The crux of the matter for some employers is that if more female than male employees take up salary sacrifice arrangements, most notably for childcare vouchers, this could create artificially lower rates of pay for women compared to men, effectively skewing an organisation’s pay data and final gender pay gap statistics. According to the Employee Benefits/Staffcare Benefits research 2017, published in May 2017, 95% of employers offer childcare vouchers via salary sacrifice, making this one of the top three benefits offered in this way. “I think it is firmly established that more women use the childcare voucher salary sacrifice arrangement than men do, so if [a] small employer [had] a large proportion of the women using that benefit, then [employers] could end up in a position where the pay gap looked larger then in a sense it really was,” says Langdon.

Mitigating the risks
Employers can help to pinpoint whether the deductions from salary sacrifice arrangements have impacted gender pay gap data by calculating two sets of figures; one using pre-salary sacrifice pay and one using post-salary sacrifice pay. Rita Trehan, president at the eponymous consultancy and chief people officer at Australian energy company AGL, says: “While the legislation is quite clear on what it wants, equally it’s not restricting employers to go beyond that and provide more detail, either in their narrative or further analysis or reports that they can include if they choose to. I’d encourage [employers] to be really looking at [gender pay gap reporting] in its broadest sense and perhaps go beyond what’s been asked.”

Employers should also be sure to fully use their supporting narrative statement to act as an explanatory tool about what data sets have or have not been included in their final pay calculations. This can prove effective because employers have complete freedom in how they present their data. “It’s a blank canvas,” says Vedder Price’s Langdon. “How the employer presents [the prescribed information], there is quite a lot of freedom as to how to do it.”

However, there is a danger of the supporting statement being overlooked when sat next to a stark gender pay gap statistic, especially as a narrative of this style could appear more defensive than anything else. “It’s summarising so much information in one figure, and I think any narrative is going to look a little bit defensive and on the back foot,” says Langdon.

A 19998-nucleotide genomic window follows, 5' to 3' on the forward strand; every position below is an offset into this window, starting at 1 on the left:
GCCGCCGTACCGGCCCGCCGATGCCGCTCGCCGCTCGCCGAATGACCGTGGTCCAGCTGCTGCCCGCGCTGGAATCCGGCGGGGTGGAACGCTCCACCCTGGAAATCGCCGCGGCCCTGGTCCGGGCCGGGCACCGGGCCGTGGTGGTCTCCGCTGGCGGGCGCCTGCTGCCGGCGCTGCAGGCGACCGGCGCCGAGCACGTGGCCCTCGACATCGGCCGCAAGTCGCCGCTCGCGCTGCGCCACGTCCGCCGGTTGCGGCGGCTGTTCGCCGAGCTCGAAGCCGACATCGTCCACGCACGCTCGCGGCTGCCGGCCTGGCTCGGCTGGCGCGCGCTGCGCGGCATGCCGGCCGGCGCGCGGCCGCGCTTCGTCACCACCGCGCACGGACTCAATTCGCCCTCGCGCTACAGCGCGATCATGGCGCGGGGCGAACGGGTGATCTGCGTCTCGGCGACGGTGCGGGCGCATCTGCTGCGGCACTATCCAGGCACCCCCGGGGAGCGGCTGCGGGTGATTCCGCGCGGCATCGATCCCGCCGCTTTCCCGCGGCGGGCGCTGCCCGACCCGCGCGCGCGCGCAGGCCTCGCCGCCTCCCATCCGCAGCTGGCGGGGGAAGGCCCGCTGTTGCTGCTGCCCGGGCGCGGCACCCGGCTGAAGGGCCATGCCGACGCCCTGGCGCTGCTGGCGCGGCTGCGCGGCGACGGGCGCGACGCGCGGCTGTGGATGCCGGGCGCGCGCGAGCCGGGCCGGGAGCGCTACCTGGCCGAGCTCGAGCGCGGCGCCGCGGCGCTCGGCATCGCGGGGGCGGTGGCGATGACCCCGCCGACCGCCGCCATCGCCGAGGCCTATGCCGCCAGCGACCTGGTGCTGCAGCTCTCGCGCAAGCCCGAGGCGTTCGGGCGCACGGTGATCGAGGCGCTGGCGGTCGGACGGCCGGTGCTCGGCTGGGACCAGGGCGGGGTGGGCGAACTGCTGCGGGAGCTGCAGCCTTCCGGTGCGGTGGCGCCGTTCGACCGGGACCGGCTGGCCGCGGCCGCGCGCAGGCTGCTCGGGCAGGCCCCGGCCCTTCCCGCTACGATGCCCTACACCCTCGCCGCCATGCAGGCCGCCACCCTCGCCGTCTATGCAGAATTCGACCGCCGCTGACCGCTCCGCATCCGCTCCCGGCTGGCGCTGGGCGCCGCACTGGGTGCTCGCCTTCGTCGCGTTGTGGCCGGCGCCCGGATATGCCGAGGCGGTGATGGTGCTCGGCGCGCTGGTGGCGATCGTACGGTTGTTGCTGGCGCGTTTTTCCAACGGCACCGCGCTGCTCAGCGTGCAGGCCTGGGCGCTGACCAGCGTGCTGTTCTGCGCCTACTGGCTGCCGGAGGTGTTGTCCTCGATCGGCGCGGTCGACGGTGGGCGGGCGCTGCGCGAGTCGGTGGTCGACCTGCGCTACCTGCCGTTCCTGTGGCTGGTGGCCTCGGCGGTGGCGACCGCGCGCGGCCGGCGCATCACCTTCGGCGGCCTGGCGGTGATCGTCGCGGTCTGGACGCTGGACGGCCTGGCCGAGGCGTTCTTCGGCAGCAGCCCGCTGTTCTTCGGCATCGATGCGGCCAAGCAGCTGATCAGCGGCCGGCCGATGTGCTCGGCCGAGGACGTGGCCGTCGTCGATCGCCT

Mazars’ Khurana adds: “Data is black and white so actually how much emphasis are readers going to [place] on the narrative?”

Furthermore, employers can encourage both men and women across their organisation to participate in available salary sacrifice schemes to ensure that everyone across the organisation is aware of the advantages of using salary sacrifice and that all feel encouraged to take it up. Sridhara says: “The way [employers] might mitigate it is then just making sure it’s as easy as possible for people to participate in the salary sacrifice scheme.”

This would suggest that if both men and women are taking up salary sacrifice arrangements across an organisation, its gender pay gap data would then be more reflective across the genders with regards to salary sacrifice deductions being excluded from pay calculations.

Factros influencing gender pay gap figures
Despite deductions via salary sacrifice arrangements having the potential to skew an employer’s final gender pay gap figures, there are more prominent drivers influencing organisation’s gender pay gaps, says Willis Towers Watson’s Sridhara. “The key drivers [are] the spread of men and women across the organisation at each level, if there [are] any large pay differentials, and if there [are] any significant differences in the elements of pay that different populations are receiving, and also the proportion of part-time and full-time employees,” she explains.

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Gender pay gap reporting is still very much in its infancy. “As reports come out and we [become] more used to knowing what the figures mean and have it more at our fingertips, I think it [will] be easier to have a view on [whether employers should continue to offer salary sacrifice in light of gender pay gap reporting],” says Langdon.

As Trehan explains, discussions around salary sacrifice deductions will not impact an employer’s decision to offer benefits via this mechanism, however, it will be interesting to see how organisations interpret issues which may involve a lack of clarity around the calculation of gender pay gap figures in the run up to the April 2018 deadline.